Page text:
The Senate advanced a $1 trillion infrastructure bill on Wednesday, reaching a bipartisan agreement that will advance the bill closer to formal debate and possible passage.
The Senate voted 67-32 to open further debate over the measure and outline the text of the bill, which remains largely unwritten. After months of bipartisan negotiations in the House and Senate, the bill won the support of all 48 Democrats, two independents (who caucus with the Democrats) and 17 Republicans in the Senate.
The bill, if passed, would put $550 billion in new spending into transportation, broadband and structure improvement nationwide. Senators negotiated early Wednesday to cut billions in spending, trimming the bill down from $579 billion in new spending that was initially pitched by President Joe Biden and a group of bipartisan lawmakers last month.
While the plan is coming in slightly under the initial $1.2 trillion originally proposed, President Biden praised the Senate’s procedural passage on Wednesday. The Senate’s vote will allow the bill to be amended and further discussed before reaching the president’s desk.
“We’ve reached a historic deal on infrastructure, folks,” the president wrote in a tweet Wednesday. “The Bipartisan Infrastructure Deal is the largest infrastructure bill in a century. It will grow the economy, create good-paying jobs and set America on a path to win the future.”
Senate Republicans blocked a vote over the bill last week, citing concerns about a lack of bill text and funding details. While many details pertaining to transit and broadband are still forthcoming, senators leading the negotiations say the legislative text will be completed soon.
The agreement, as it currently stands, includes $110 billion for roads, $73 billion for the power grid, $66 billion for railways, $65 billion for broadband, $55 billion for clean drinking water $50 billion for environmental resiliency, $39 billion for public transit and $25 billion for airports, according to the White House.
In response to those hesitant about paying for the bill, Sen. Rob Portman, R-Ohio, told reporters Wednesday that the “bill is more than paid for,” adding that he is “looking forward to moving ahead and having a healthy debate.”
At this point, lawmakers are considering redirecting $205 billion in COVID-19 relief funds to pay for the infrastructure bill, or utilizing $50 billion in fraudulently paid unemployment benefits during the pandemic.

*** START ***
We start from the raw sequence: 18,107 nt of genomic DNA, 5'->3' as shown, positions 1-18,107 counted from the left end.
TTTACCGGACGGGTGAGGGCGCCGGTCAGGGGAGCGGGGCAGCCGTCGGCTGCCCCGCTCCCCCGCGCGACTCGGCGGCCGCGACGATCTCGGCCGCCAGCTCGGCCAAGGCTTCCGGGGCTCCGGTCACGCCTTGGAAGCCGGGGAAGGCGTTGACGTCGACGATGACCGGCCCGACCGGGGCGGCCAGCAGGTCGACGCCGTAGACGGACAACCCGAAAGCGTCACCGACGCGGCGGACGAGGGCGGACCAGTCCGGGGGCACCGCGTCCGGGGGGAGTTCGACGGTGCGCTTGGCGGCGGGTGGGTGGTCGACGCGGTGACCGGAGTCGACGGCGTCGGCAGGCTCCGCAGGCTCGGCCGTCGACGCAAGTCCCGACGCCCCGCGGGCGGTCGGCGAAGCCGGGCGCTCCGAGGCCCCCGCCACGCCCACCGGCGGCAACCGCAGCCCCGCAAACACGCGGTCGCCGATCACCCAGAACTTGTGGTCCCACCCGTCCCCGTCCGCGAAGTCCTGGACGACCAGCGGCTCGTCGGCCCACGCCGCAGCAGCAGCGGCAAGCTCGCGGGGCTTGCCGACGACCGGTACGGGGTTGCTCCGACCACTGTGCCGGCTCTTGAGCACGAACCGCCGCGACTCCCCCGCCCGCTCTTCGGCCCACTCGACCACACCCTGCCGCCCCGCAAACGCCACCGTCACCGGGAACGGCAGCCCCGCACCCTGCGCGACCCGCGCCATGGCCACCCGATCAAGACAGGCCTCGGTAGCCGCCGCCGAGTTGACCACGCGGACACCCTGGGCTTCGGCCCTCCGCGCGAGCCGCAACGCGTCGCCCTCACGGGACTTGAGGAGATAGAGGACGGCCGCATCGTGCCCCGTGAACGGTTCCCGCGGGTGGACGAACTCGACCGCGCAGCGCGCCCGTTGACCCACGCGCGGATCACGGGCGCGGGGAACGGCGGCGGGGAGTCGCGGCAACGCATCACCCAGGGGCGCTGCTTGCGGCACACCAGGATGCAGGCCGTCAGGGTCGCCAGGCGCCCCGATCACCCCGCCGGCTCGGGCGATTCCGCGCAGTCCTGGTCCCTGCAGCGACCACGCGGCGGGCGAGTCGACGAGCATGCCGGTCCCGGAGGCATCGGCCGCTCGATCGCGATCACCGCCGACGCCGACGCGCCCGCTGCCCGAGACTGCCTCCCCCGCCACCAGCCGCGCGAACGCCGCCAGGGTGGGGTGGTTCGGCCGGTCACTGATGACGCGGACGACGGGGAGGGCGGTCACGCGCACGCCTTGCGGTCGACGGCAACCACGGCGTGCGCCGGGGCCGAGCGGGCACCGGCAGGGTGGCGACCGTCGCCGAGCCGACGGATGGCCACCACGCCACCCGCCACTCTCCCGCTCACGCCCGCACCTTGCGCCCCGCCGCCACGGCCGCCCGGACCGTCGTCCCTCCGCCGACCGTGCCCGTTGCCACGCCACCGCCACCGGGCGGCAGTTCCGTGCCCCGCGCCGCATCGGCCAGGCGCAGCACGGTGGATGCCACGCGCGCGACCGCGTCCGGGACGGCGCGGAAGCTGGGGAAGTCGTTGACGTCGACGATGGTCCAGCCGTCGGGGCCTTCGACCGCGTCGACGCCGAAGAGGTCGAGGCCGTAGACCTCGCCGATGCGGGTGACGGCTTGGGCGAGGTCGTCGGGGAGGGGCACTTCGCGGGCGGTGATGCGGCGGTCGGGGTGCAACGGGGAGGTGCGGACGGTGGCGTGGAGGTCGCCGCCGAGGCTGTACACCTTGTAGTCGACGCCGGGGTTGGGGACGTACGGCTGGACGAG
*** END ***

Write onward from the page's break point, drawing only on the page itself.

U.S. Rep. Salud Carbajal, D-Santa Barbara, has been a vocal supporter of this bill since its inception in the House. The congressman is currently fighting for $20 million to be included in the bill to fund infrastructure projects on the Central Coast, but because the bill text is still being written, it’s not certain whether this provision will be included, according to a spokesperson.
The spokesperson said if direct funding is not included, it’s likely the Central Coast could qualify for grants funded by pool funds that would be made available through the passage of the package.
In a statement to the News-Press, Rep. Carbajal said he looks forward to further deliberations on this bill and vowed to continue working to channel federal dollars into Central Coast projects.
“Thanks to the relief included in the American Rescue Plan, our economy is back on track. Our GDP has grown by 6.5% and has now exceeded pre-pandemic levels. Now we need to keep the momentum going by modernizing our infrastructure to meet the demands and threats that face us today,” Rep. Carbajal said in a statement. “The investments being debated by the Senate will help put people to work and invests in roads and bridges, better public transit options, water systems, expanded broadband access, and huge improvements to our clean energy and electric vehicle infrastructure. I look forward to deliberating the final product in the House and will work to ensure the bill delivers for Central Coast residents.”
This latest bill is the first of two infrastructure bills Democratic legislators are aiming to pass in the coming months.
The second, separate bill, which has been dubbed a “human infrastructure bill” by President Biden, proposes the allocation of $3.5 trillion to invest in child care, paid leave, education and efforts to stunt the impacts of climate change.
In order for the proposed “reconciliation” bill to pass, every Democrat in the Senate would need to support it without Republican votes.
While Senate Republicans have vowed to oppose the $3.5 trillion bill, Democratic lawmakers are aiming to pass both the bipartisan infrastructure package and the budget resolution that would allow for further discussion about the reconciliation process before the Senate leaves for recess in August.
U.S. Sen. Alex Padilla, D-California, wrote in a statement that he supports the infrastructure package that advanced in the Senate, though there is more that needs to be done to improve infrastructure than just fixing roads and bridges.
“We need to invest in our care economy, immigration reform, and transformational programs to combat the climate crisis,” Sen. Padilla wrote. “My colleagues on the Budget Committee and I are also hard at work on the second track of this infrastructure effort: a reconciliation framework that will deliver on the bold investments included in the American Jobs and Families Plans, and ensure that the jobs created through these investments are good paying union jobs. I’m encouraged by this movement forward, and am committed to delivering results for California and the American people.”